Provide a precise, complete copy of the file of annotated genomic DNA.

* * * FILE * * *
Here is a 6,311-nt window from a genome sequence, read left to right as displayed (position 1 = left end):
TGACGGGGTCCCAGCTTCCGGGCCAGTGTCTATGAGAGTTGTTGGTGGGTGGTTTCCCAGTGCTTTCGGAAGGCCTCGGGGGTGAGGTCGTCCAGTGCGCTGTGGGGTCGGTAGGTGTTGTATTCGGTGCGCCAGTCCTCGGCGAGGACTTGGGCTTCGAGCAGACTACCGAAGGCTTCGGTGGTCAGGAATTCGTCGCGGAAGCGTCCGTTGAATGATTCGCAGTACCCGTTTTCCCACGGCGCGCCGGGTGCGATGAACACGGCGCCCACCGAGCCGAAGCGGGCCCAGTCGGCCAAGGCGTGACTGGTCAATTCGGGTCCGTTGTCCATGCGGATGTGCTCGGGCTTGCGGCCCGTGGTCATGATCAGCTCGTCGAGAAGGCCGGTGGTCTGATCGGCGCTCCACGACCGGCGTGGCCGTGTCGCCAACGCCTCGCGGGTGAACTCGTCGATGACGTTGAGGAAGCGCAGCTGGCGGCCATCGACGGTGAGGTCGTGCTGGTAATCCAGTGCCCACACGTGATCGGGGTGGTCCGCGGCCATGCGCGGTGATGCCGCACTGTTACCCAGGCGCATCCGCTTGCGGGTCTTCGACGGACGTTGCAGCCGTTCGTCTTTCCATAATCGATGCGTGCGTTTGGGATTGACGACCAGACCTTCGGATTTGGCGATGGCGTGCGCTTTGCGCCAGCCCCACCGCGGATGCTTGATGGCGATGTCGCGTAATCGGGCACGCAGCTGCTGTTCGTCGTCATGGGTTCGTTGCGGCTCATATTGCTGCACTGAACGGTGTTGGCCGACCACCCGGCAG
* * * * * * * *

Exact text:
Here is a 6,311-nt window from a genome sequence, read left to right as displayed (position 1 = left end):
TGACGGGGTCCCAGCTTCCGGGCCAGTGTCTATGAGAGTTGTTGGTGGGTGGTTTCCCAGTGCTTTCGGAAGGCCTCGGGGGTGAGGTCGTCCAGTGCGCTGTGGGGTCGGTAGGTGTTGTATTCGGTGCGCCAGTCCTCGGCGAGGACTTGGGCTTCGAGCAGACTACCGAAGGCTTCGGTGGTCAGGAATTCGTCGCGGAAGCGTCCGTTGAATGATTCGCAGTACCCGTTTTCCCACGGCGCGCCGGGTGCGATGAACACGGCGCCCACCGAGCCGAAGCGGGCCCAGTCGGCCAAGGCGTGACTGGTCAATTCGGGTCCGTTGTCCATGCGGATGTGCTCGGGCTTGCGGCCCGTGGTCATGATCAGCTCGTCGAGAAGGCCGGTGGTCTGATCGGCGCTCCACGACCGGCGTGGCCGTGTCGCCAACGCCTCGCGGGTGAACTCGTCGATGACGTTGAGGAAGCGCAGCTGGCGGCCATCGACGGTGAGGTCGTGCTGGTAATCCAGTGCCCACACGTGATCGGGGTGGTCCGCGGCCATGCGCGGTGATGCCGCACTGTTACCCAGGCGCATCCGCTTGCGGGTCTTCGACGGACGTTGCAGCCGTTCGTCTTTCCATAATCGATGCGTGCGTTTGGGATTGACGACCAGACCTTCGGATTTGGCGATGGCGTGCGCTTTGCGCCAGCCCCACCGCGGATGCTTGATGGCGATGTCGCGTAATCGGGCACGCAGCTGCTGTTCGTCGTCATGGGTTCGTTGCGGCTCATATTGCTGCACTGAACGGTGTTGGCCGACCACCCGGCAG